Ned’s last stand not a solo affair
ANYONE who sets out to write another history of Ned Kelly — or Gallipoli, Kokoda, or the First Fleet, for that matter — can expect to have to answer the question: why? These subjects, the lowhanging fruit of Australian popular history, have all been covered so often, so thoroughly and so well that it seems reasonable to ask what any new author can offer.
Does the book reveal new information? Does it bring a fresh interpretation of previously known facts? Or does its value lie in the author’s ability to tell the story more vividly than it has been told before? Or do none of these questions matter? Are some narratives so central to the national mythology that each new telling, even the most perfunctory and unimaginative, will find its own eager readership?
Ian Shaw stakes a large claim with the subtitle of his book, Glenrowan: The Legend of Ned Kelly and the Siege that Shaped a Nation. This is more than a bit misleading, since the book’s focus is not the legend but the facts. Drawing on official records and newspaper reports cabled during the hours after the siege, Shaw gives us an hour-byhour account of what happened inside and outside the Glenrowan Inn between Saturday, June 26, and Monday, June 28, 1880.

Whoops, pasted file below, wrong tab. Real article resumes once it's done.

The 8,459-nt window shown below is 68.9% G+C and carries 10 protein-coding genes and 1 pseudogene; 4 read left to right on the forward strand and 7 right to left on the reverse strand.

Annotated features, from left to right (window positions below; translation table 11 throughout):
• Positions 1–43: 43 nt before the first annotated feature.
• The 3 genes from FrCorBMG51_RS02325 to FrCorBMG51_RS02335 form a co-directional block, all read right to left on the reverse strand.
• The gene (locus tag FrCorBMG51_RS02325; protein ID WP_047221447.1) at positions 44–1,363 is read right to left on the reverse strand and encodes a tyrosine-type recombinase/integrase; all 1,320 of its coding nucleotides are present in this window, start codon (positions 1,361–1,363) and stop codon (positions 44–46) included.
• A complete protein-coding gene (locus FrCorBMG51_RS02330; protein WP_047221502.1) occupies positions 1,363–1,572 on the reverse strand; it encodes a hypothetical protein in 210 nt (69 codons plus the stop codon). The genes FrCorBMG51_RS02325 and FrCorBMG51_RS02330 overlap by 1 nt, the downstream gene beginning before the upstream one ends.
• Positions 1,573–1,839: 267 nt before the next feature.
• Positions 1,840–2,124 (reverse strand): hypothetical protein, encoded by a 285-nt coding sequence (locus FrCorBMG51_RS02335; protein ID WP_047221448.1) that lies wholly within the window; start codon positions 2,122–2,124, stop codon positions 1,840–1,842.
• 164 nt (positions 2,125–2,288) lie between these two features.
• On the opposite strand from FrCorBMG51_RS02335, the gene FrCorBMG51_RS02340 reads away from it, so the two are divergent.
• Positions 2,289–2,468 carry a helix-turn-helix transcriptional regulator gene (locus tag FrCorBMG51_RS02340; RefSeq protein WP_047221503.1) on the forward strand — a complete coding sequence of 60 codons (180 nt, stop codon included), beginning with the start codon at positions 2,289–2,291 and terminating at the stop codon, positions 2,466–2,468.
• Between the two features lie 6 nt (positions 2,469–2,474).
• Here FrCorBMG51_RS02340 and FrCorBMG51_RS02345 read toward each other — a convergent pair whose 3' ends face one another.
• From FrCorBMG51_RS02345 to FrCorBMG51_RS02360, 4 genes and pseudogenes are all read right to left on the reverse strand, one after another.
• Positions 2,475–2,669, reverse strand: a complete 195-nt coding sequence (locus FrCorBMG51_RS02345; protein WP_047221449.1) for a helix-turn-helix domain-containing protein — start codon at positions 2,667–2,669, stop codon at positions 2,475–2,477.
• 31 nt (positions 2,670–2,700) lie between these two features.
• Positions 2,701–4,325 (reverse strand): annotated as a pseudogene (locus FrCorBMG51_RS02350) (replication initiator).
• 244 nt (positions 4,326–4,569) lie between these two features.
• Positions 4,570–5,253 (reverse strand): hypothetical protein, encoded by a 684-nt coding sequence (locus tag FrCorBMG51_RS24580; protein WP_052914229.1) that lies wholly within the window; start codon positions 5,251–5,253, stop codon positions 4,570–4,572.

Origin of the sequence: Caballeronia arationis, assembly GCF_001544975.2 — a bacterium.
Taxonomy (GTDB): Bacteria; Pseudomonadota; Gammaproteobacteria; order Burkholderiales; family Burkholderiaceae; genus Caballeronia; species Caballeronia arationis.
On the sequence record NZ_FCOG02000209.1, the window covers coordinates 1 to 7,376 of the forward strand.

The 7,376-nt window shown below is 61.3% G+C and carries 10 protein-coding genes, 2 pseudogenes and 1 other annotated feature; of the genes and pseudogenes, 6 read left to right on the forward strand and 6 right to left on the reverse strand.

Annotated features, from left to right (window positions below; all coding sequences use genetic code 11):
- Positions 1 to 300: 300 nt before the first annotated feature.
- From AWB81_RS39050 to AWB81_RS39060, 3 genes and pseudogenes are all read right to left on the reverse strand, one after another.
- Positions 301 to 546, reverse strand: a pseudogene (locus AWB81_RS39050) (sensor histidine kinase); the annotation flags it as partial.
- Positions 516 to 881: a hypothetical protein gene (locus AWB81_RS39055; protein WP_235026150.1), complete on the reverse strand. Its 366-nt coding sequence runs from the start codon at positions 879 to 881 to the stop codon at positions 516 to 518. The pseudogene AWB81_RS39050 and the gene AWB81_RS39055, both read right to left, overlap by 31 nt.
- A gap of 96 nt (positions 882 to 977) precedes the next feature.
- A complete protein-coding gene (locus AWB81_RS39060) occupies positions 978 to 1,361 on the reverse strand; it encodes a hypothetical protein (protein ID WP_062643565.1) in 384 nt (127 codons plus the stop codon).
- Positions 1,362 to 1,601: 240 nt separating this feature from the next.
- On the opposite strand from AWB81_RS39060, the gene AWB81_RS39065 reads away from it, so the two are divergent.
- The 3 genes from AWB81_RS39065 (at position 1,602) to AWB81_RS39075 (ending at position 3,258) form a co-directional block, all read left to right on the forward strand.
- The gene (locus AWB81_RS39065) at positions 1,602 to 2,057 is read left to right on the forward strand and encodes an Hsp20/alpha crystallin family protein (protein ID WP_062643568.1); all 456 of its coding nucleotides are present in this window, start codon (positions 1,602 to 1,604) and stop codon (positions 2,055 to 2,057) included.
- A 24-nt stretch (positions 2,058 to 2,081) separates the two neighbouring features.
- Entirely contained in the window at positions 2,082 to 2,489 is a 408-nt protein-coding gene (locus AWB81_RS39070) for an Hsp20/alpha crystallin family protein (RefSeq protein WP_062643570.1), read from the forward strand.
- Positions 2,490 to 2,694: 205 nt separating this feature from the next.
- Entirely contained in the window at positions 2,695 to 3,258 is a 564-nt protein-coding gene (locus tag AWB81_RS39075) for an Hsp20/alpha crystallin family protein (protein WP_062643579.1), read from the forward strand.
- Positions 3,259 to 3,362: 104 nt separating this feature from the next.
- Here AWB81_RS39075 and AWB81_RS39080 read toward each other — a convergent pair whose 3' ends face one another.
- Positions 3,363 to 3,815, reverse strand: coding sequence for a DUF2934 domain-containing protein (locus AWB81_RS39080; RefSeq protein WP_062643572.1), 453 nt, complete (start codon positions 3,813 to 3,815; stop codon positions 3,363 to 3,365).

The handful of pages devoted to the siege in Ian Jones’s masterly Ned Kelly: A Short Life (1995) balloons to almost 200 pages in Shaw’s book. Shaw’s explanation for this is a little vague: The separation of fact and fantasy, story and legend, started to become problematic in the immediate aftermath of Glenrowan . . . Partisans on both sides of the argument, those who pitch Ned the Saint against Ned the Sinner, all draw inspiration from Glenrowan, each claiming the moral high ground through different interpretations of the same events.
His solution is to democratise the story, to demythologise Ned by suggesting his actions that day were no more extraordinary than those of others caught up in the siege: What was the philosophical difference between Ned walking down from the bush in the pre-dawn mist and Charles Johnston crossing open and exposed ground to set fire to the hotel, clutching his bundle of hay and kerosene? Glenrowan was about people and the interactions — sometimes violent, sometimes tender — between those people. Glenrowan is about Ned and Charles and all the others who were there.
In a sense Shaw’s aim is to unmake the legend dominated by Kelly by writing the minor characters back into the story, ‘‘ not to balance some kind of scorecard, but simply to establish that people like John Kelly (a